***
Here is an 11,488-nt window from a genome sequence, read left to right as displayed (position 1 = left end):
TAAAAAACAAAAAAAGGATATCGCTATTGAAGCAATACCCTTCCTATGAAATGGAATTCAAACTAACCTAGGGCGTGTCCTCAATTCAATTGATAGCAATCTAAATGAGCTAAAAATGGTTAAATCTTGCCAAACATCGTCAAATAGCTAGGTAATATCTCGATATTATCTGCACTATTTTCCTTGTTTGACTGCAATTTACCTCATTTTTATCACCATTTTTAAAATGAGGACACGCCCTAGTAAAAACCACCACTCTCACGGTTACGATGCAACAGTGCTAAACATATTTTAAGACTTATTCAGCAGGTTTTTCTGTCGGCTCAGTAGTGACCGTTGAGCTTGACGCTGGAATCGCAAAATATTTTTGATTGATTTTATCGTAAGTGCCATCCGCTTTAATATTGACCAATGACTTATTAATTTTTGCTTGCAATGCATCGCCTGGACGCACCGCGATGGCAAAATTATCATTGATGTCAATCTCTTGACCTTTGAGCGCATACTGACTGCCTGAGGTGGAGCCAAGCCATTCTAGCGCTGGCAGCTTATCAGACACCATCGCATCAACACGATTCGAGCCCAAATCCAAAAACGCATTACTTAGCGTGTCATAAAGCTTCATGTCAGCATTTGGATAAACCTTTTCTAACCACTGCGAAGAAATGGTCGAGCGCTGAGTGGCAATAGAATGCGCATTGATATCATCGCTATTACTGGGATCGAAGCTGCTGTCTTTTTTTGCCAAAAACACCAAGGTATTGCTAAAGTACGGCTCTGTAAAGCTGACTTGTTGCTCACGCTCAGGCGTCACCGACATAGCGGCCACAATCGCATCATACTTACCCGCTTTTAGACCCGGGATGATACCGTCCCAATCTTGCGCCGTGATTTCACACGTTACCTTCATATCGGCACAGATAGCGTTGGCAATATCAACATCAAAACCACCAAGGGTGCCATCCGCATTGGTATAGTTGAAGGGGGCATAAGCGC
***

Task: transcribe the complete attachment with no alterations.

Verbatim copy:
Here is an 11,488-nt window from a genome sequence, read left to right as displayed (position 1 = left end):
TAAAAAACAAAAAAAGGATATCGCTATTGAAGCAATACCCTTCCTATGAAATGGAATTCAAACTAACCTAGGGCGTGTCCTCAATTCAATTGATAGCAATCTAAATGAGCTAAAAATGGTTAAATCTTGCCAAACATCGTCAAATAGCTAGGTAATATCTCGATATTATCTGCACTATTTTCCTTGTTTGACTGCAATTTACCTCATTTTTATCACCATTTTTAAAATGAGGACACGCCCTAGTAAAAACCACCACTCTCACGGTTACGATGCAACAGTGCTAAACATATTTTAAGACTTATTCAGCAGGTTTTTCTGTCGGCTCAGTAGTGACCGTTGAGCTTGACGCTGGAATCGCAAAATATTTTTGATTGATTTTATCGTAAGTGCCATCCGCTTTAATATTGACCAATGACTTATTAATTTTTGCTTGCAATGCATCGCCTGGACGCACCGCGATGGCAAAATTATCATTGATGTCAATCTCTTGACCTTTGAGCGCATACTGACTGCCTGAGGTGGAGCCAAGCCATTCTAGCGCTGGCAGCTTATCAGACACCATCGCATCAACACGATTCGAGCCCAAATCCAAAAACGCATTACTTAGCGTGTCATAAAGCTTCATGTCAGCATTTGGATAAACCTTTTCTAACCACTGCGAAGAAATGGTCGAGCGCTGAGTGGCAATAGAATGCGCATTGATATCATCGCTATTACTGGGATCGAAGCTGCTGTCTTTTTTTGCCAAAAACACCAAGGTATTGCTAAAGTACGGCTCTGTAAAGCTGACTTGTTGCTCACGCTCAGGCGTCACCGACATAGCGGCCACAATCGCATCATACTTACCCGCTTTTAGACCCGGGATGATACCGTCCCAATCTTGCGCCGTGATTTCACACGTTACCTTCATATCGGCACAGATAGCGTTGGCAATATCAACATCAAAACCACCAAGGGTGCCATCCGCATTGGTATAGTTGAAGGGGGCATAAGCGC